Thursday, February 23, 2006

The Old Woman and the Bear

The Old Woman and the Bear

The bear walked into the old woman’s kitchen. It nosed aside her screen and padded in. The click of its claws reminded her of her first dog, the big one, but then she’d been so small herself. Scamp? No, Rascal. With his wet grin and the droughty look to his fur. He was strong enough to pull her across the scrubbed boards of the kitchen. She’d grasp the root of his tail and he’d pull her. In her little cart with the metal wheels. Underfoot. She was surprised at the memory—more surprised than at the bear. At her age, meeting an unexpected memory was more surprising than encountering anything new. There was just so much you could take in. She was old. She was full up, as she often declared. There was just so much you could take in. Rascal. The big one. But then she’d been so small herself. Three or so. Or so. A lovely memory. Startling.
So at first she was unsurprised by a kitchen full of bear.
At first.

The woman loved her life fiercely, without knowing it, as people do. Then she saw the bear, and her blood bolted, and she knew. She dropped her vitamin pill on the table, she tried to push back her chair.

The bear loved its life fiercely, and didn’t have to know anything. It was a bear. It knew the woman, or would soon.

Drought in the hills. In the city below the mesa, people drank coffee beside latched screen doors and tutted comfortably at the bald patches on their lawns. Eventually more water always came from somewhere. In the meantime, the old animals emerged, you read about it in the papers, animals you didn’t quite believe in really, bears and mountain cats and other improbabilities of the staved-off wilderness, looking for water, coming down the mountainsides and surprising cyclists, hikers, backyard barbecuers. “Nature Encroaches”, the headline said. Not quite, thought the old woman, reading the headline through the damp coffee ring she’d left on the paper. Rather, we are like the mountain that comes to Mohammed. The animals aren’t encroaching on us. We are gobbling up the space between. We have eaten it all up.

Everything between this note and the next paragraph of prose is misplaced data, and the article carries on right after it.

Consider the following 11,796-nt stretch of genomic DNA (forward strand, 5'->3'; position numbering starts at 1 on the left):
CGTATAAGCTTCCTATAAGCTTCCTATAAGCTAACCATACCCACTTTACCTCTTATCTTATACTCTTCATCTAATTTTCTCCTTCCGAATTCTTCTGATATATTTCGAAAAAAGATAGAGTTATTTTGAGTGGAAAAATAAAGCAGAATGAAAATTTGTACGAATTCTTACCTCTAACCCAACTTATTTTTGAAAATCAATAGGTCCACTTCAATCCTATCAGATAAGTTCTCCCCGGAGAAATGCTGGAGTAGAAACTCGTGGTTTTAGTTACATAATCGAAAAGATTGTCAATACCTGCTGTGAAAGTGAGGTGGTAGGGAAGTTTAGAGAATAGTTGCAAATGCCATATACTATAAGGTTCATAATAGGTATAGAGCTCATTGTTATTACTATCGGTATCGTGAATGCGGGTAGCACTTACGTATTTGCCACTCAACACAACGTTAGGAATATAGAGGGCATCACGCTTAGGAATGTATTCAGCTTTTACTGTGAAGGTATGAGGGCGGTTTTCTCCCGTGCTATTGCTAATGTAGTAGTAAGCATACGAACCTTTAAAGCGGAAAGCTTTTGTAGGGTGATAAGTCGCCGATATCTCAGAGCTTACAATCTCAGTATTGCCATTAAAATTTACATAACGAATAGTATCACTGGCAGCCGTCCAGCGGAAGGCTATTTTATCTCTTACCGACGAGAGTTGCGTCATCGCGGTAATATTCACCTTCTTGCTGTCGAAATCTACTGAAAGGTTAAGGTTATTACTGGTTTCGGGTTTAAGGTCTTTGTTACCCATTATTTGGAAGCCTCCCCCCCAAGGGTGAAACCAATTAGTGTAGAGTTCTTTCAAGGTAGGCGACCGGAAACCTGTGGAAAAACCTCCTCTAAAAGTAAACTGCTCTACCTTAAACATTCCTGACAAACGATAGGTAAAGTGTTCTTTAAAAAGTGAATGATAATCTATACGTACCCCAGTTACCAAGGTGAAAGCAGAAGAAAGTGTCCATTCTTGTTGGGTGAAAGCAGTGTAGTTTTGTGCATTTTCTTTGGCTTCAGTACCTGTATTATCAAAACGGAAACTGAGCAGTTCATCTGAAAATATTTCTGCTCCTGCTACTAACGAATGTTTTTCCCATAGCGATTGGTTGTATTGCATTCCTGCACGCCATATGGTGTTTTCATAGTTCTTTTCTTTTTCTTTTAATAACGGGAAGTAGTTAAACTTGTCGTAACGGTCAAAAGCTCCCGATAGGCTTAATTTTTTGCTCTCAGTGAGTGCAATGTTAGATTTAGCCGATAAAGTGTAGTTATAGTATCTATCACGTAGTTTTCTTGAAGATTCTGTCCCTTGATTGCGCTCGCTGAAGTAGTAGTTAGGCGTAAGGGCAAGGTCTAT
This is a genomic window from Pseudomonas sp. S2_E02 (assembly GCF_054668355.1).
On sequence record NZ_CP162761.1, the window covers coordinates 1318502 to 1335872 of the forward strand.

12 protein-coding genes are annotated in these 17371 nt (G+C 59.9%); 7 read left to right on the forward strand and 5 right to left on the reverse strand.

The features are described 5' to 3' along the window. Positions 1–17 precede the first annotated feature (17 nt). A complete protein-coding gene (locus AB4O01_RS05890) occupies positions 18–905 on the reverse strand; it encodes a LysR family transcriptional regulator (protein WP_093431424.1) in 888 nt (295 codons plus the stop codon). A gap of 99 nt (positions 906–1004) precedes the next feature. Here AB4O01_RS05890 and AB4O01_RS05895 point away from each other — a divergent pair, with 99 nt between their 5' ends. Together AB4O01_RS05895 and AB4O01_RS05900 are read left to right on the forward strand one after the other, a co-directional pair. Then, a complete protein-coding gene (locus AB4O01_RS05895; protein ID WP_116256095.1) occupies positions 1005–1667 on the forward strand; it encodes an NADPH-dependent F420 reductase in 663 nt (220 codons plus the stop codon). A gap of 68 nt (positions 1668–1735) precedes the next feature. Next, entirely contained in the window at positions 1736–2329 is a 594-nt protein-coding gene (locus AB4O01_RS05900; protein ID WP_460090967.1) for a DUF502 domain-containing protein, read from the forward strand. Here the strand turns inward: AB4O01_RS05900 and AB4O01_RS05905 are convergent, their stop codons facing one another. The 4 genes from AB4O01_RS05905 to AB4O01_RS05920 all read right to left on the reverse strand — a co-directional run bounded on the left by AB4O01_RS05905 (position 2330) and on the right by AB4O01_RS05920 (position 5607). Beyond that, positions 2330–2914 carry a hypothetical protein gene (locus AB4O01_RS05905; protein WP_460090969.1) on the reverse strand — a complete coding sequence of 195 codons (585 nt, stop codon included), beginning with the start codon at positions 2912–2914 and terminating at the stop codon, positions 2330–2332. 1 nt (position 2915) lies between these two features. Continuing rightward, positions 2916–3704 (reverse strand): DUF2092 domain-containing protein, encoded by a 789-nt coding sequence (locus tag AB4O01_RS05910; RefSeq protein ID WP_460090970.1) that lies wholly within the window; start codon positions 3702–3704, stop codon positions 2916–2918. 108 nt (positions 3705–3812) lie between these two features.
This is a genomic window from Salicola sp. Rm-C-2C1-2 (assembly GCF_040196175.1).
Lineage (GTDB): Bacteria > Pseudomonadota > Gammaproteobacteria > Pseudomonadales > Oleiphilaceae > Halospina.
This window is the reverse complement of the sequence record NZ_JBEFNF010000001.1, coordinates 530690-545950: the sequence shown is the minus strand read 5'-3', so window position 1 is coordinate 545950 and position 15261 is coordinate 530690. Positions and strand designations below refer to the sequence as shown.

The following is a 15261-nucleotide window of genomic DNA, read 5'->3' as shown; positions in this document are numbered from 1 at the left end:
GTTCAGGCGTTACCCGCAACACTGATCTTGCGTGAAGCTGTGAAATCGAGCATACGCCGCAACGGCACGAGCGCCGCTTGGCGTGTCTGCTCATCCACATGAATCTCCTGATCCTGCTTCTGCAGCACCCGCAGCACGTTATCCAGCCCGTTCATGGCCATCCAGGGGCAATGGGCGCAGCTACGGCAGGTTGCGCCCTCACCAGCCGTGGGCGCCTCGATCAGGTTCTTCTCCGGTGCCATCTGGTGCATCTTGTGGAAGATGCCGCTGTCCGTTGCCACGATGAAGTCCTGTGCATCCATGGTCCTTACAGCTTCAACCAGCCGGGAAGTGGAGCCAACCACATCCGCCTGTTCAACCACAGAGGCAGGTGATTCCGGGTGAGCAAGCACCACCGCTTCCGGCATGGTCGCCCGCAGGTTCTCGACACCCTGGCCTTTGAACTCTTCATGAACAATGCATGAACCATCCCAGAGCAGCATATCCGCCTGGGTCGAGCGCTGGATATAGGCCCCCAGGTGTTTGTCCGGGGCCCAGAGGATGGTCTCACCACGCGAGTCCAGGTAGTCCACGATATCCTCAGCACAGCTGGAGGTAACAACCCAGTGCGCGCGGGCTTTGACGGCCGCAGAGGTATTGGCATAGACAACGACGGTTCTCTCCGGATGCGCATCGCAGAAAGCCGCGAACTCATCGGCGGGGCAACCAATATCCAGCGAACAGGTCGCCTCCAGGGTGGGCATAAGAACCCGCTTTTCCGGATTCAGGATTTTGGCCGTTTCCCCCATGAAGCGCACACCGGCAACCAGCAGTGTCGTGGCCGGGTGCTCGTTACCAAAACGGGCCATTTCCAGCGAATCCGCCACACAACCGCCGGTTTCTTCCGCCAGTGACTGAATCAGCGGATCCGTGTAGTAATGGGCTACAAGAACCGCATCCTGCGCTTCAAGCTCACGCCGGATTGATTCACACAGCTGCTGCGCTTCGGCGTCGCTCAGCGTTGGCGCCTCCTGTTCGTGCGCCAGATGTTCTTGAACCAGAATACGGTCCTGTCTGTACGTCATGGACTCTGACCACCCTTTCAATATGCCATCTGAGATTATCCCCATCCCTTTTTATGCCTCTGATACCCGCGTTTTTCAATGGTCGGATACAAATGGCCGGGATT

Behind her, she heard the click of claws on her kitchen floor and was flooded by sense of herself at three or so, trundling behind her first dog. Rascal. The big one. In the cart with wheels. Crossing the vast space of the kitchen floor, board by board, and dust in the cracks and the click of claws. Gobbled all up, she thought, feeling both herself in a limp nightgown drinking coffee and the small legs itching from the starched dress in the seat of the wagon, pulled across the gaps in the boards, a lovely memory, instant and unreachable, hitching across the spaces that held her apart; her and the lives she’d led and the people she’d been, all the space between her and other people, between her and the things of the world, all the space between me and them and you and it, all the space between us, who has eaten it? Gobbled all up. The space between.

What space between? Says the nose of the bear, pressing a wet brand on her bare arm.

The facts are simple:
The woman was old.
The bear was hungry.

Her skin hung lean and spotted.
The bear’s skin sagged over its ribs.

The woman dropped her last vitamin capsule. Her blood bolted. She tried to push back her chair. An irrelevant beam of sunlight shafted through the fallen pill: a yellow eye on the tabletop. And the yellow eyes of the bear took in her nightgown, dotted swiss, pimpled with pink berries, her salmon bedroom slippers. The bear nuzzled her ear.
And hears her heart gasping like a fish.


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